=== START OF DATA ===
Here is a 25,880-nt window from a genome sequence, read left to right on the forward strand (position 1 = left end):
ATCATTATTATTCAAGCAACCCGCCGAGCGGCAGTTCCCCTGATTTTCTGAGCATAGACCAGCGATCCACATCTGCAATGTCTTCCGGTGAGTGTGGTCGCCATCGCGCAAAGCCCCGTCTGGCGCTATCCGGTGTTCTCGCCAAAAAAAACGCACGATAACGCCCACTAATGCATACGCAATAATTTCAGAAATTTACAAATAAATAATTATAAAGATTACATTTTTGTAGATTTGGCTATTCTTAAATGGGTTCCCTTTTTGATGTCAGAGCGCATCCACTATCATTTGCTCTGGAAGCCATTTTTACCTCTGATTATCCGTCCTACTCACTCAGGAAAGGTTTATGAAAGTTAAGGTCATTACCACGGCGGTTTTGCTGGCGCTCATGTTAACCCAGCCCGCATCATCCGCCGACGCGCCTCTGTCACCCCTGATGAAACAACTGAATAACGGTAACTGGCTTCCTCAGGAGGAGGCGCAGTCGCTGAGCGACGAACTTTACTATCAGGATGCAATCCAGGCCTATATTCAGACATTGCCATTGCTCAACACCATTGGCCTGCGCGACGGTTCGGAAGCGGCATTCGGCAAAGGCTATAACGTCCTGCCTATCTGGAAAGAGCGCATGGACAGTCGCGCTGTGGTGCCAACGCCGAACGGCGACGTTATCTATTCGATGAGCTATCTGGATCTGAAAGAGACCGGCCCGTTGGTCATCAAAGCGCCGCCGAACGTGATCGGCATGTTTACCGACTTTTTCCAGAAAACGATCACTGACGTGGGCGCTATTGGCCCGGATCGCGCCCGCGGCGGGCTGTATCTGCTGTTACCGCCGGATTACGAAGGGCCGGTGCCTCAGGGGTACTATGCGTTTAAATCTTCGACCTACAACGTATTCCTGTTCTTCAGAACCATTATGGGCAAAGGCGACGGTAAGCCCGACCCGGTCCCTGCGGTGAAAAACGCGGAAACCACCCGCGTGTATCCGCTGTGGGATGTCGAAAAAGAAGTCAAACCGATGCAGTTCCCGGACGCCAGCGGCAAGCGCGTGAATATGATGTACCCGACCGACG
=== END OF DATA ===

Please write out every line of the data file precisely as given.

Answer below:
Here is a 25,880-nt window from a genome sequence, read left to right on the forward strand (position 1 = left end):
ATCATTATTATTCAAGCAACCCGCCGAGCGGCAGTTCCCCTGATTTTCTGAGCATAGACCAGCGATCCACATCTGCAATGTCTTCCGGTGAGTGTGGTCGCCATCGCGCAAAGCCCCGTCTGGCGCTATCCGGTGTTCTCGCCAAAAAAAACGCACGATAACGCCCACTAATGCATACGCAATAATTTCAGAAATTTACAAATAAATAATTATAAAGATTACATTTTTGTAGATTTGGCTATTCTTAAATGGGTTCCCTTTTTGATGTCAGAGCGCATCCACTATCATTTGCTCTGGAAGCCATTTTTACCTCTGATTATCCGTCCTACTCACTCAGGAAAGGTTTATGAAAGTTAAGGTCATTACCACGGCGGTTTTGCTGGCGCTCATGTTAACCCAGCCCGCATCATCCGCCGACGCGCCTCTGTCACCCCTGATGAAACAACTGAATAACGGTAACTGGCTTCCTCAGGAGGAGGCGCAGTCGCTGAGCGACGAACTTTACTATCAGGATGCAATCCAGGCCTATATTCAGACATTGCCATTGCTCAACACCATTGGCCTGCGCGACGGTTCGGAAGCGGCATTCGGCAAAGGCTATAACGTCCTGCCTATCTGGAAAGAGCGCATGGACAGTCGCGCTGTGGTGCCAACGCCGAACGGCGACGTTATCTATTCGATGAGCTATCTGGATCTGAAAGAGACCGGCCCGTTGGTCATCAAAGCGCCGCCGAACGTGATCGGCATGTTTACCGACTTTTTCCAGAAAACGATCACTGACGTGGGCGCTATTGGCCCGGATCGCGCCCGCGGCGGGCTGTATCTGCTGTTACCGCCGGATTACGAAGGGCCGGTGCCTCAGGGGTACTATGCGTTTAAATCTTCGACCTACAACGTATTCCTGTTCTTCAGAACCATTATGGGCAAAGGCGACGGTAAGCCCGACCCGGTCCCTGCGGTGAAAAACGCGGAAACCACCCGCGTGTATCCGCTGTGGGATGTCGAAAAAGAAGTCAAACCGATGCAGTTCCCGGACGCCAGCGGCAAGCGCGTGAATATGATGTACCCGACCGACG